Standing in Vatican City hoping to gain entrance to St. Peter’s Basilica, we gazed upon one of the most magnificent and imposing churches in the world.

St peter's Basilica

A Visit To Vatican City and St Peter’s Basilica – Rome

Arriving late in the afternoon, the line up for the security checkpoint was short. With my scarf wrapped snugly around my neck covering my bare shoulders, and Dave and I practically on bended knee trying to make our hemlines touch our knees to meet the dress code, we awaited our fate.

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Entrance St Peter's Basilica

An unsmiling security agent motioned for my purse to go through the x-ray machine. Within seconds he waved us in. I had been prepared to plead and beg but now we stood in one of the most renowned pieces of Renaissance architecture in the world. Regarded as the holiest of Catholic churches the vastness of St Peter’s Basilica leaves one’s jaw gaping open in awe.

St Peter's Basilica

St Peter’s Basilica is the final resting spot of Saint Peter and has subsequently seen the burial of many Popes. Designed by Michelangelo, Bramante, Maderno and Bernini the construction began in 1506 replacing the old Basilica from the 4th century AD.

Suddenly we were stopped by a group of unsmiling security guards. Anyone near us now was barricaded from moving forward by a heavy rope. Perhaps those with shorts and skirts above their knees were being corralled.

Another rope was then erected opposite to us creating a wide path. Standing near a side door of the Basilica we began to understand that an important entrance or exit was about to happen.

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As a procession began toward us, Dave and I each began snapping photos repeatedly. What if the Pope was at the end of the procession? Sadly it turns out he was not although we have a hundred or so photos of this group leaving mass which had been going on in another section of St Peter’s Basilica.

Following our being freed from the ropes of the security guards, we headed for the Dome climb. You can take the elevator or stairs (231) to the base of the dome of the Basilica.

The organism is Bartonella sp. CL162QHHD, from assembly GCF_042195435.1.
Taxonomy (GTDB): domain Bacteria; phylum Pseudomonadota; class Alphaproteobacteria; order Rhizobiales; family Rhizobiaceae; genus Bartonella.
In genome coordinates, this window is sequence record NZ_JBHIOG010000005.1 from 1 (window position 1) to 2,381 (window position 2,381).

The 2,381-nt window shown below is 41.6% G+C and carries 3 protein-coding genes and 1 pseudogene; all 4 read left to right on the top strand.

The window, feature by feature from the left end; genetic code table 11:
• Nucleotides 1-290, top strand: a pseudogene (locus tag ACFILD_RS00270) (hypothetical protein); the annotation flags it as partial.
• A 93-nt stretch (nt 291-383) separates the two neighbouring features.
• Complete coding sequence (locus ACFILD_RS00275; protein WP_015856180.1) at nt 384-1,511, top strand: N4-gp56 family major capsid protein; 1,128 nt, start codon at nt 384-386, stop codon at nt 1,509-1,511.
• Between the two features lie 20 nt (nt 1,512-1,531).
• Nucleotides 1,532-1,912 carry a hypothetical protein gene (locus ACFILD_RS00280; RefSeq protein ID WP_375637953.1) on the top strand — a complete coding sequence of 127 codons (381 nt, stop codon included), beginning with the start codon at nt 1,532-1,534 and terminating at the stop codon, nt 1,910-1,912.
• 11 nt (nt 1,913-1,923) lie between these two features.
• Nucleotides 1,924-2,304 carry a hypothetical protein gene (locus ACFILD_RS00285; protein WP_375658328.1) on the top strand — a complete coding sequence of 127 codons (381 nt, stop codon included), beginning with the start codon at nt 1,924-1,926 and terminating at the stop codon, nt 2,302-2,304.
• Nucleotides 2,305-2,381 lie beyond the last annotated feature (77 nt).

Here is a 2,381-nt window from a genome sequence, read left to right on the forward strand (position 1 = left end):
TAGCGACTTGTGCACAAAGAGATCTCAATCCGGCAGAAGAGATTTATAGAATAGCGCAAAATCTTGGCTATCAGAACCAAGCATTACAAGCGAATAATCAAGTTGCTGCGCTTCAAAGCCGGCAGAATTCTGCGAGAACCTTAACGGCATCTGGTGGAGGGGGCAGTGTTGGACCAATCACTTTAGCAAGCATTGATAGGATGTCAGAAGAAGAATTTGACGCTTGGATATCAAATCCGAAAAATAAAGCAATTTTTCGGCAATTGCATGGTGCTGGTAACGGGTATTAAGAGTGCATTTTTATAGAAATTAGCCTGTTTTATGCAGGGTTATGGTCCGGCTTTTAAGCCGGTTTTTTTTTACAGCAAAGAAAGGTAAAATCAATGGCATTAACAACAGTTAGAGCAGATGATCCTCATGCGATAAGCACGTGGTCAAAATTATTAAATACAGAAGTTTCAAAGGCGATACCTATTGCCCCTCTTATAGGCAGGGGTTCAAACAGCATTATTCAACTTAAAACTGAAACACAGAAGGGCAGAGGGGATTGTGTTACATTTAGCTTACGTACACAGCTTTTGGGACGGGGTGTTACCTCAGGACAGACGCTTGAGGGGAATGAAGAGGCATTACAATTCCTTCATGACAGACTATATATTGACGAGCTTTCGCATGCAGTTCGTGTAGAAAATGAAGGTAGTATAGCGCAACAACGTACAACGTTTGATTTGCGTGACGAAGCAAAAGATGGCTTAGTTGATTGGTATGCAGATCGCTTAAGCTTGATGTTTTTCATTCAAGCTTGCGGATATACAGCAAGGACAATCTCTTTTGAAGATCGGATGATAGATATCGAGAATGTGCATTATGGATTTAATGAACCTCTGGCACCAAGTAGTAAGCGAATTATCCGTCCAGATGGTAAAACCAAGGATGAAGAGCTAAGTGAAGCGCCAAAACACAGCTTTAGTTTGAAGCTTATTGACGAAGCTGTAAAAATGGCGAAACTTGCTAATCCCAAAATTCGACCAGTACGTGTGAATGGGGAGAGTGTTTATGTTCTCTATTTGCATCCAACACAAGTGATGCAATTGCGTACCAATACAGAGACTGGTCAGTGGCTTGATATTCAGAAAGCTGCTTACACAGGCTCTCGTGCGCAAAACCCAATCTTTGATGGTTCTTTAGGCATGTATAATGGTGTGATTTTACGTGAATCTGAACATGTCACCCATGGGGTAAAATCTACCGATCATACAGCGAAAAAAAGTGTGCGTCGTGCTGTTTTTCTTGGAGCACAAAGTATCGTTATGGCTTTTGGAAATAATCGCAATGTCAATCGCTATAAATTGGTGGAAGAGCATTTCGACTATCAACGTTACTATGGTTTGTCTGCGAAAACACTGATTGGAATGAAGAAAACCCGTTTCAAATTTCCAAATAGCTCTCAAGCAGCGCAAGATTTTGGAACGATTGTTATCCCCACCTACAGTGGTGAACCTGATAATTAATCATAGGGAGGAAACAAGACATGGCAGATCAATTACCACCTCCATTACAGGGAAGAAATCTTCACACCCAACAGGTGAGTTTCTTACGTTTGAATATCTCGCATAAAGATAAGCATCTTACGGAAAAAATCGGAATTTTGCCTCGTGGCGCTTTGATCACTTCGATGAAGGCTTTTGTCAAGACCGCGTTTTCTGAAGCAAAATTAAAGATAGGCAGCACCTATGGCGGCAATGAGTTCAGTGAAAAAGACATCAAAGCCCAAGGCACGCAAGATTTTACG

From that vantage point the most incredible views of the Basilica below can be seen. Beautiful architectural lines converge at the pinnacle of the dome. The walls are covered in intricate mosaic murals which makes a lovely distraction for those who are frightened to bits by the dizzying drop to the floor below.

Following our walk around the base of the dome, peering through the fencing to the miniature people below, we headed for what we thought looked like an exit. It seemed no matter where we turned we came upon locked doors. Knowing that closing time had to now be close at hand, the eerie emptiness began to give one the feel of an impending sleepover in the giant church.



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While contemplating what to do when one might be locked in the Basilica dome overnight, a rather gruff security guard pointed to a door we had not previously seen. Being the obedient types that we are (no eye rolling from the readers please) we peered in to a narrow opening with steps going upward. Turns out another 323 steps to be exact. The guard assumed we were looking to climb to the pinnacle of the dome.

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This climb is not for the faint of heart. A gentleman we caught up to sounded as though a heart attack would be imminent with his gasping and moaning echoing in the narrow chamber. My nursing brain began imagining the acrobatics that would be required to perform CPR in such tight quarters.

I am happy to report he did not expire on my watch. Meanwhile with my scarf still at least somewhat draped I did consider fainting as an option myself for dealing with the oppressive heat.

St Peter's Basilica Dome Climb

The views from the top, not to mention the gift of fresh air, are akin to summiting a mountain. Don’t get too comfortable though. There are 554 steps back to ground level.

Special tips for visiting St Peter’s Basilica

How To Get to the Basilica 

The most convenient way is to take the Metro to Ottaviano station. then walk, if at all possible following a nun to make your path clearer and faster, south on Via Ottaviano, about 10-15 minutes.

St. Peter’s Basilica Dress Code

No bare shoulders are permitted. Take a large scarf to cover bare shoulders. Skirts and shorts must be long enough to fall below the knee.  We were extraordinarily lucky to be allowed in with our ‘above knee’ outfits.

How to Avoid Long Lines Ups

There will always be people visiting however if you can go before 10:00am or after 4:00pm you may avoid some of the throngs of tourists.

St. Peter’s Basilica Dome Climb – Caution

Those with any concerns about claustrophobia, heights or heart conditions should consider skipping this part of the visit. The entrance for the elevator or stairs to the first level of the dome are located just outside the Basilica on the north side.

St Peter's Basilica interior

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